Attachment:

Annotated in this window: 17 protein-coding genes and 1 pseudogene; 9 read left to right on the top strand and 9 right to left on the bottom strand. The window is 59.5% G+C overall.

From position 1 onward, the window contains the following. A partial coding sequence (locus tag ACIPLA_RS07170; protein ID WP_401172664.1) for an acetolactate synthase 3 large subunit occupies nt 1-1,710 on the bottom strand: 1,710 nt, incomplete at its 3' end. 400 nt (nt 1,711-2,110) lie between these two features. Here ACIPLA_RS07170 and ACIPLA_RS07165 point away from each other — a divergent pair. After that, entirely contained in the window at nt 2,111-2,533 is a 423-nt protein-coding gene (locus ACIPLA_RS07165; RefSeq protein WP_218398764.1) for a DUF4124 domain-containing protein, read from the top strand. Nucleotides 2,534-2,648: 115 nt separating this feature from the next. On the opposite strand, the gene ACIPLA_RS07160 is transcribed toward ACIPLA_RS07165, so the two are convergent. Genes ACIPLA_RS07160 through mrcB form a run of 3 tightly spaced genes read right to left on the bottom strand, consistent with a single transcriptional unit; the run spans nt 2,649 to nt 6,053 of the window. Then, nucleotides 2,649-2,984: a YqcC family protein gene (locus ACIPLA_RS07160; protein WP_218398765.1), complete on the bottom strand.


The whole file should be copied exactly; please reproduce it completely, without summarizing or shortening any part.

Annotated in this window: 17 protein-coding genes and 1 pseudogene; 9 read left to right on the top strand and 9 right to left on the bottom strand. The window is 59.5% G+C overall.

From position 1 onward, the window contains the following. A partial coding sequence (locus tag ACIPLA_RS07170; protein ID WP_401172664.1) for an acetolactate synthase 3 large subunit occupies nt 1-1,710 on the bottom strand: 1,710 nt, incomplete at its 3' end. 400 nt (nt 1,711-2,110) lie between these two features. Here ACIPLA_RS07170 and ACIPLA_RS07165 point away from each other — a divergent pair. After that, entirely contained in the window at nt 2,111-2,533 is a 423-nt protein-coding gene (locus ACIPLA_RS07165; RefSeq protein WP_218398764.1) for a DUF4124 domain-containing protein, read from the top strand. Nucleotides 2,534-2,648: 115 nt separating this feature from the next. On the opposite strand, the gene ACIPLA_RS07160 is transcribed toward ACIPLA_RS07165, so the two are convergent. Genes ACIPLA_RS07160 through mrcB form a run of 3 tightly spaced genes read right to left on the bottom strand, consistent with a single transcriptional unit; the run spans nt 2,649 to nt 6,053 of the window. Then, nucleotides 2,649-2,984: a YqcC family protein gene (locus ACIPLA_RS07160; protein WP_218398765.1), complete on the bottom strand.